We are about to enter into the darkest and most brilliant time of year for the Church — the Sacred Triduum. The beautiful liturgies on Holy Thursday, Good Friday and the Easter Vigils call to mind our ever ancient but always new times when we can drill into the core beliefs of our faith, renew and strengthen them and begin again to participate in the death and life of our God. While those sound like lofty challenges, we must take each day as an original, a first day in our lives of faith and make it our own.
Since every day is different and a new opportunity, we should concentrate on our efforts rather than our successes and failures. It’s not about the end result but the kind of journey we take along the way; it’s always about the journey. If we know someone who will join the church at an Easter Vigil, we are blessed. Lighting the new fire, coming into a darkened church and seeing the glow from the many lights that break through that darkness give a visual reminder of what we have experienced along our Lenten roads.
Some of us tripped along the way, and we might have been forced to rethink our commitments to making this a fruitful Lent. If it wasn’t some kind of struggle, interior or exterior, why were we doing it? Most of us know by this time that life isn’t easy, and Lent should be no different if we are really “drilling down” into ourselves and our relationship with our God. Sometimes this Lenten reflection requires more than a fleeting thought about what I ought to do as opposed to what I have been doing. It might require a bit more time, some quiet and no electronics to distract us from our purpose. Ouch! No phone, no iPad, no — nothing? That may be my hardest task, going without electronics. And I thought a chocolate-less spring was difficult.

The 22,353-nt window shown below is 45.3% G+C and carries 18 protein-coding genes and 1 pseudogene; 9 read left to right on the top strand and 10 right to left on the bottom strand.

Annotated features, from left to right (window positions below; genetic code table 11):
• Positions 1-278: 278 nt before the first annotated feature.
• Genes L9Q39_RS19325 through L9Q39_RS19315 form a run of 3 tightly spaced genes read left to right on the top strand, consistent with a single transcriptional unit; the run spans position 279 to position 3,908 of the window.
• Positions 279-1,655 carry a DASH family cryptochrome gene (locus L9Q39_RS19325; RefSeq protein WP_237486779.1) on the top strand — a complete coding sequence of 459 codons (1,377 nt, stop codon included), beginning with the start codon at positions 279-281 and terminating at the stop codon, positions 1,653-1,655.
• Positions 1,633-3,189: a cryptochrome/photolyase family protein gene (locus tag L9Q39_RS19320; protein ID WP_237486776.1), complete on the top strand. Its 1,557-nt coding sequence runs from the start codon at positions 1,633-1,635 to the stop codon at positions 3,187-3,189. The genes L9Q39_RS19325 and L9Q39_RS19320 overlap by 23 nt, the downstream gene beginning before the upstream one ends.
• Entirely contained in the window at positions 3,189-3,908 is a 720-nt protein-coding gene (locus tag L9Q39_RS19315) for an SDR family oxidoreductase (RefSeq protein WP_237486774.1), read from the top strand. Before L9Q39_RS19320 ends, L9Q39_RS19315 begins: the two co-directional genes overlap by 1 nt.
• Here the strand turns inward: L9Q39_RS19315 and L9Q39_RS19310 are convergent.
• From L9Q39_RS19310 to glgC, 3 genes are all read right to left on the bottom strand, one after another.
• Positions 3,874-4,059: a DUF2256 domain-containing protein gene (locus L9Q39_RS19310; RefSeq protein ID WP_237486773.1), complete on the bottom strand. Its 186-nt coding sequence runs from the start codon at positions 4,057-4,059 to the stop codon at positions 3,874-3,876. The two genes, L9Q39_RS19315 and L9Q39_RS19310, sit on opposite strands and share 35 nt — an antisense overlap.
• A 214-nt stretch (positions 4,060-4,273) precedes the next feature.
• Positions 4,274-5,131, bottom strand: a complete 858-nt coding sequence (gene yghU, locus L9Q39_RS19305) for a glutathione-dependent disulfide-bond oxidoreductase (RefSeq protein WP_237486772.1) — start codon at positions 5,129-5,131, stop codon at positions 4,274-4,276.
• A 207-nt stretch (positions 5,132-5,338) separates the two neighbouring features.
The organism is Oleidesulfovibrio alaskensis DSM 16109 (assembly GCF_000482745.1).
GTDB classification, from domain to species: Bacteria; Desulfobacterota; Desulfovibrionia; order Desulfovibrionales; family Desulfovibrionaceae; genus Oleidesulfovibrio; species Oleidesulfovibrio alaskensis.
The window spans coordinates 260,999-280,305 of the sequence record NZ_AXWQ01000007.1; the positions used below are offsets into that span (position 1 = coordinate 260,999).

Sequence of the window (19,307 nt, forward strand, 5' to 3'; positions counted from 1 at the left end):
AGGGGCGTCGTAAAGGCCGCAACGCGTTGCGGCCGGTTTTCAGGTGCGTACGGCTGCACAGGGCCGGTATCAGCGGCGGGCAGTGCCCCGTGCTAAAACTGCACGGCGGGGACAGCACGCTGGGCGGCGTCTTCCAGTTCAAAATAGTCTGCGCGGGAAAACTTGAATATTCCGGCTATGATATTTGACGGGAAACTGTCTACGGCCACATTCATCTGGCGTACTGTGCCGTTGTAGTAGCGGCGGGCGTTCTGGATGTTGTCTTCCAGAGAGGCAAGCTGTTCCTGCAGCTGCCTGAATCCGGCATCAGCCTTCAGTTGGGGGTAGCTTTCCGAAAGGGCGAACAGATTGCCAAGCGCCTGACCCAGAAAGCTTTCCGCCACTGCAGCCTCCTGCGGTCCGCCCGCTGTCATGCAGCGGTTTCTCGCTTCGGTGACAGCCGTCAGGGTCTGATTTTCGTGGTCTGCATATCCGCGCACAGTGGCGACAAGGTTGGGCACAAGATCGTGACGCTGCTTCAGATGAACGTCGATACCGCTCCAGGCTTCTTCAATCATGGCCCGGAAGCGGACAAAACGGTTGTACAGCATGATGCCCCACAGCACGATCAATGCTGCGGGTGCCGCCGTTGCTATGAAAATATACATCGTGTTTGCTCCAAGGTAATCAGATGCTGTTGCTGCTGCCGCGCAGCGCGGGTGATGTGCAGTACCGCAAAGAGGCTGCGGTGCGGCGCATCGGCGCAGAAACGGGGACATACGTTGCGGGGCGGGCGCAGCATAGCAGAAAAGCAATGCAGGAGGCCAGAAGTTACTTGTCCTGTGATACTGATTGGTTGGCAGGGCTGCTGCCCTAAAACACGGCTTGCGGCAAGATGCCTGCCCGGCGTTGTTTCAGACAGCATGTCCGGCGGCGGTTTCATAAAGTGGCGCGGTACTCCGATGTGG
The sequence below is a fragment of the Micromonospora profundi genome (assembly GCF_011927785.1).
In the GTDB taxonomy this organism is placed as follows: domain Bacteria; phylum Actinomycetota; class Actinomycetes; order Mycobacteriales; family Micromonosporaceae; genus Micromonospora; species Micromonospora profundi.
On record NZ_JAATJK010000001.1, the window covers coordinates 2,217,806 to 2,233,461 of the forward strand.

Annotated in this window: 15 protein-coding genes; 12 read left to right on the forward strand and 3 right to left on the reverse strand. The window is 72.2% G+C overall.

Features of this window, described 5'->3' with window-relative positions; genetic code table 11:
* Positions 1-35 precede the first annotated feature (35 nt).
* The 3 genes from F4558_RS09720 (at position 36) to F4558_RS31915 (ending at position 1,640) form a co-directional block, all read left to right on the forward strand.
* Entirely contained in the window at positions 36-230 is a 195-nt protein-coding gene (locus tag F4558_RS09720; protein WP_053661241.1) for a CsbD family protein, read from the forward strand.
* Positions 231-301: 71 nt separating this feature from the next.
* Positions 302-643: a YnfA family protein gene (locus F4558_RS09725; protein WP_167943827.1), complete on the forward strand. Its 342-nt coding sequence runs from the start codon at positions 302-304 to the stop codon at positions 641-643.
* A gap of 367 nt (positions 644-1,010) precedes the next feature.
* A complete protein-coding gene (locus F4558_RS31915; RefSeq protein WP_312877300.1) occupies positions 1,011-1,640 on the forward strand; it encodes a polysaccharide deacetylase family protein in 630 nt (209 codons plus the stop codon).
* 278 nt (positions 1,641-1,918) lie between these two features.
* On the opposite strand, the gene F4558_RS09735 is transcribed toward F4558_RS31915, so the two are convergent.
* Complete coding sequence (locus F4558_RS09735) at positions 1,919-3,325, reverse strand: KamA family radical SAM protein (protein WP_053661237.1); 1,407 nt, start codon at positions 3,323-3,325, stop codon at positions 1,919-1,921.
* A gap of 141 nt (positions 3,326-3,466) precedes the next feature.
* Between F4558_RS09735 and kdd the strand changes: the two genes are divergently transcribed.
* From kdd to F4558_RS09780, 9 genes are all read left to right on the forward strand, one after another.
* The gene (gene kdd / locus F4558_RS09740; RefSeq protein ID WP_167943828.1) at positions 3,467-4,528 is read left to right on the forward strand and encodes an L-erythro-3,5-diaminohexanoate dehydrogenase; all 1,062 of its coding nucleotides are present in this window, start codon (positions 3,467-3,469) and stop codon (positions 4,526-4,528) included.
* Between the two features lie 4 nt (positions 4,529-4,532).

But spending time with our God produces great advantages, one of which is to give us direction. When we’re quiet, wherever we are, God will speak to us, perhaps in a whisper although sometimes God uses the “frying-pan” attention grabber for me. If I’m not hit over the head with God’s message, I might miss it. Whatever it takes, in this world where chaos seems to reign more than order, we might need to employ a strong attention getter.
We know that to have and keep good relationships, we must nourish them not ignore them. Participating in the Lord’s Supper on Holy Thursday, watching the altar being stripped and prepared for our Good Friday services brings us to our knees, praying that our Easter hope will sustain us through the dark night until we light our Easter Candle to signify the dawn is breaking into whatever dark night we are experiencing. We know and we believe that our Easter morning will come no matter how bleak Good Friday appears. Happy Easter!